Monday, February 21, 2011

Obama in Cleveland to talk small business

President Barack Obama is scheduled to visit Cleveland State University today along with members of his cabinet to hold a Winning the Future Forum to hear from small business owners and leaders on how to develop the economy.

"The president will continue his focus on jobs and he will be focusing on how we can work together with small and large businesses to grow the economy and put people back to work," said White House deputy communications director Jennifer Psaki in a conference call Friday.

The forum, in association with northeast Ohio economic development organizations JumpStart America and NorTech, will begin and conclude with remarks from the president. The majority of the forum will be broken down into sessions on workforce development, clean energy, exports, entrepreneurship and access to capital and tax breaks for small business.

The forum is pivotal because two-thirds of the net job growth in the U.S. comes from small business and half of employed Americans own or work for a small business, said Karen Mills, administrator of Small Business Administration.

"There's nothing I like better than to go out and listen to small businesses," Mills said.

Faculty at Ohio State also like the idea of government listening to ideas and concerns from small business leaders.

"Anytime you can get feedback from small business to help our government and society it's going to help," said Lucia Dunn, an OSU economics professor.

Senior lecturer in the Fisher College of Business, Marc Ankerman, has the opportunity to participate in such an event since he is a small business owner himself. He owns Ankerman Training Solutions, a training and development consultant for large and small companies.

"I would love to do that. Anytime a small business owner gets an opportunity to talk about how taxes are influenced and how we can stimulate jobs is great," Ankerman said. "Letting any of us voice our opinions make America what it is."

Mills said some of the tools the government has given small business owners in the past few years have been important tools.

"The ability of these entrepreneurs and other small businesses to get the tools they need — the access of capital, the entrepreneurial mentoring and the reduction in regulatory barriers and issues, so that they can grow and do what they do best," Mills said.

The past couple of years have seen 17 tax cuts for small businesses and $41 billion in the hands of small businesses through the American Recovery and Reinvestment Act of 2009 and the Small Business Jobs Act of 2010, Mills said.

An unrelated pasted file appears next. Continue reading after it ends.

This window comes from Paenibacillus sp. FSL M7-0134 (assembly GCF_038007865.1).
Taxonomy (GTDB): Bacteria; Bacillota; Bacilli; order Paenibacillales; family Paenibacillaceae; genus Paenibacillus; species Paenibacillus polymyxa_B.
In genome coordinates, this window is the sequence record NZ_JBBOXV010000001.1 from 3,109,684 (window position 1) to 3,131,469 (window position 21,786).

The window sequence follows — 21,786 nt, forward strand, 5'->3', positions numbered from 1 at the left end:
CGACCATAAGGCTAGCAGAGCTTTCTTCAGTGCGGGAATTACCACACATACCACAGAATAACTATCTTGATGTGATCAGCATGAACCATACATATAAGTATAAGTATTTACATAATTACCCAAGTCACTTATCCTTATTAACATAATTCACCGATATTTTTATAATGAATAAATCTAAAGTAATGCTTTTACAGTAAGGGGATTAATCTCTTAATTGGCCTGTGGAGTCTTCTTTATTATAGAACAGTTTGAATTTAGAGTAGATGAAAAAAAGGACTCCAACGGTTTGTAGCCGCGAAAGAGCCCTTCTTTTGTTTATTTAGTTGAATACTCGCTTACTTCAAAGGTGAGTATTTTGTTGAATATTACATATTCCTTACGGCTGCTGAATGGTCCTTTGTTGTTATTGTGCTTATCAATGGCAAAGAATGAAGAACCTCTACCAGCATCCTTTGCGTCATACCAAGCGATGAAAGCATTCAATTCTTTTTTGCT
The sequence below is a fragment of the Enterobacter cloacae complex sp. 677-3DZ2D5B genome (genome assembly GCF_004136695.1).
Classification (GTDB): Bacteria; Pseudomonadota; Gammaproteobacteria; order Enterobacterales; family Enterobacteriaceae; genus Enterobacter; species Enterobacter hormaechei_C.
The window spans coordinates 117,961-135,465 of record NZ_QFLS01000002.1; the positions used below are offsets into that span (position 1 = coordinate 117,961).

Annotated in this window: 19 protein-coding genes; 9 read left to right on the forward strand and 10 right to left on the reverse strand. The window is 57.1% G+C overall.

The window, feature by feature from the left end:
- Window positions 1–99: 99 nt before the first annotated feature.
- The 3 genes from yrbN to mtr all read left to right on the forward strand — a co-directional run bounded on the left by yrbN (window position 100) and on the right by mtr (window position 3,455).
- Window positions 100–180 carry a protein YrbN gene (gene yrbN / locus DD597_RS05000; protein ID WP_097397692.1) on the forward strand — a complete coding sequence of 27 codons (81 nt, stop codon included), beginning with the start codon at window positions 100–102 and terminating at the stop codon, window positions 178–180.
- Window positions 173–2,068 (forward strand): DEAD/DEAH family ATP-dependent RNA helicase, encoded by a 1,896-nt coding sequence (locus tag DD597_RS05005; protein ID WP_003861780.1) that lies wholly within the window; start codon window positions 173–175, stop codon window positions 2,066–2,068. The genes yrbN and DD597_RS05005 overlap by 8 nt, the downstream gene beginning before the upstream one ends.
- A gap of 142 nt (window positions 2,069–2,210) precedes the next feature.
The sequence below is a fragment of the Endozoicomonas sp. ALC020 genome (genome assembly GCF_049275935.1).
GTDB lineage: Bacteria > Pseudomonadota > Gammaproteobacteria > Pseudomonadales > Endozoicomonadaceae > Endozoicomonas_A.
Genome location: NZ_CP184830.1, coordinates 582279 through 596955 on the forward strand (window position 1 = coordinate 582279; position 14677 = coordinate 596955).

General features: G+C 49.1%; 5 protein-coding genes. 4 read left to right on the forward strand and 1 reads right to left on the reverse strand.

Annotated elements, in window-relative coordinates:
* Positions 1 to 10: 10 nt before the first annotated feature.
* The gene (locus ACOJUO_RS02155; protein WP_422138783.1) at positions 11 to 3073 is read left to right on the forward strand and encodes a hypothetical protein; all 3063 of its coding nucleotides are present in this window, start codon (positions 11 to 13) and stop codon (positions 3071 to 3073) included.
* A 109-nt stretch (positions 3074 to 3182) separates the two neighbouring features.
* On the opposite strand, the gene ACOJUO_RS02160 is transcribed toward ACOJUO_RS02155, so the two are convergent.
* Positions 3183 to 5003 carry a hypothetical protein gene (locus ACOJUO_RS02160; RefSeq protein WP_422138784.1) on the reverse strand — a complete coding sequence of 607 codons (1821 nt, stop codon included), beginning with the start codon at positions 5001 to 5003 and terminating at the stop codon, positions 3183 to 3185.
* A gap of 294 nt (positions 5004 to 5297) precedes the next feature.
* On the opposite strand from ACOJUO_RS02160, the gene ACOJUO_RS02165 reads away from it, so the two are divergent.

"There's nothing small business owners like better or can do more with than cash in their pocket from tax cuts," Mills said.

The Small Business Jobs Bill was the "most important piece of small business legislation in over 10 years," Mills said.

Dunn explained the importance of small business on America's economy.

"Every town has small businesses. They may only employ two or three people, but they're so spread out. If they can get help, it will help everyone," Dunn said. "No area is going to be left out because they're distributed as the population is distributed."

Ankerman said there are a few advantages small businesses have over large ones in the workforce they are able to hire.

"They can hire different people for flexibility of hours, which allows them to do what some large businesses can't," Ankerman said. "There's an opportunity for small businesses to hire a diverse group of people which allows for more community."

In Obama's State of the Union address on Jan. 25, he spoke of the need to compete globally by out-innovating, out-educating and out-building. Mills considers this forum to be a good opportunity to do so.

"It is our entrepreneurs who really are at the heart of America's ability to compete and create jobs," Mills said.

Sunday, February 13, 2011

Laffer Curve Pays Billions If Obama Just Asks: Kevin Hassett

The U.S. is about to have the highest corporate tax rate in the developed world because our competitors have noticed that revenue goes up as rates go down. Multinational corporations today nimbly move their profits to the friendliest environment, rewarding tax havens like never before.

It looks as if President Barack Obama and congressional Democrats are going to miss out on the single biggest policy opportunity for the U.S. this year because of their ideological resistance to the idea that lower rates can increase revenue, also known as the Laffer curve.

The devil, as so often happens, was in the details of what Obama said in his State of the Union address: “I’m asking Democrats and Republicans to simplify the system. Get rid of the loopholes. Level the playing field. And use the savings to lower the corporate tax rate for the first time in 25 years -- without adding to our deficit.”

A careful reading shows that Obama conditioned his support for tax reform on revenue neutrality -- that is, no net loss or gain in what the federal government collects in taxes. The usual referee in such matters, Congress’s Joint Committee on Taxation, doesn’t fully incorporate what’s known as dynamic scoring, or anticipating higher growth from lower taxes. So legislation that meets Obama’s prerequisite probably won’t lower corporate taxes significantly.